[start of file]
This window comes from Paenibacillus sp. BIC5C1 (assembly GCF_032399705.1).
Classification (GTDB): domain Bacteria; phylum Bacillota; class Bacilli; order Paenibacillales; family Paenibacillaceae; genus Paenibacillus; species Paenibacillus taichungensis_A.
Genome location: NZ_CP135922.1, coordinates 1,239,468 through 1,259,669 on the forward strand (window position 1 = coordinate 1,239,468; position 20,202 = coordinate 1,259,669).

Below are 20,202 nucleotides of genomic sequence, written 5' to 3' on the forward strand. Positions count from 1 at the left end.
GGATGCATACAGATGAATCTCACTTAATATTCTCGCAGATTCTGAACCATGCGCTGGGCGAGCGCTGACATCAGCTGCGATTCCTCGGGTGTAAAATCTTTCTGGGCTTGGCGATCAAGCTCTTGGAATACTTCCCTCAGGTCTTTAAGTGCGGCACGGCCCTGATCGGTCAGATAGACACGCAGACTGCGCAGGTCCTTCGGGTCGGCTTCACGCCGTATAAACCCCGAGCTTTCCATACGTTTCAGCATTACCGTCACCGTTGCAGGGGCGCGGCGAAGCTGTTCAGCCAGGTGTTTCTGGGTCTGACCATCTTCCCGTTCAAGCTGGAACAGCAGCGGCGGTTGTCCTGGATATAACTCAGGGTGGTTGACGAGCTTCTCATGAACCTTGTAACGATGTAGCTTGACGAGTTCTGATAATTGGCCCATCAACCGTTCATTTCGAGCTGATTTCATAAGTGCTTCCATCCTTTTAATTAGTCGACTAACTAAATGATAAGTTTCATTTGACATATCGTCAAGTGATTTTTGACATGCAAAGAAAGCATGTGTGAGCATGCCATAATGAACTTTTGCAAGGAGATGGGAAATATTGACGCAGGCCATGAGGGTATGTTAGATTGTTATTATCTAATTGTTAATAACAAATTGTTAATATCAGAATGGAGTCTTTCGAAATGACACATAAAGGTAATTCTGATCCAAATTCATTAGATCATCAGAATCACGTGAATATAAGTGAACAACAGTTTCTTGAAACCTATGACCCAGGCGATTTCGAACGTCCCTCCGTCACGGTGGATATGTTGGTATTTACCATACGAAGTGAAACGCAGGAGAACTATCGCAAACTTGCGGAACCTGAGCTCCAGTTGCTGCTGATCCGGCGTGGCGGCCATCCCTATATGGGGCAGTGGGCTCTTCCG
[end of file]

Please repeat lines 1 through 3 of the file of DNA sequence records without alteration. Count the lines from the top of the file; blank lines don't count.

This window comes from Paenibacillus sp. BIC5C1 (assembly GCF_032399705.1).
Classification (GTDB): domain Bacteria; phylum Bacillota; class Bacilli; order Paenibacillales; family Paenibacillaceae; genus Paenibacillus; species Paenibacillus taichungensis_A.
Genome location: NZ_CP135922.1, coordinates 1,239,468 through 1,259,669 on the forward strand (window position 1 = coordinate 1,239,468; position 20,202 = coordinate 1,259,669).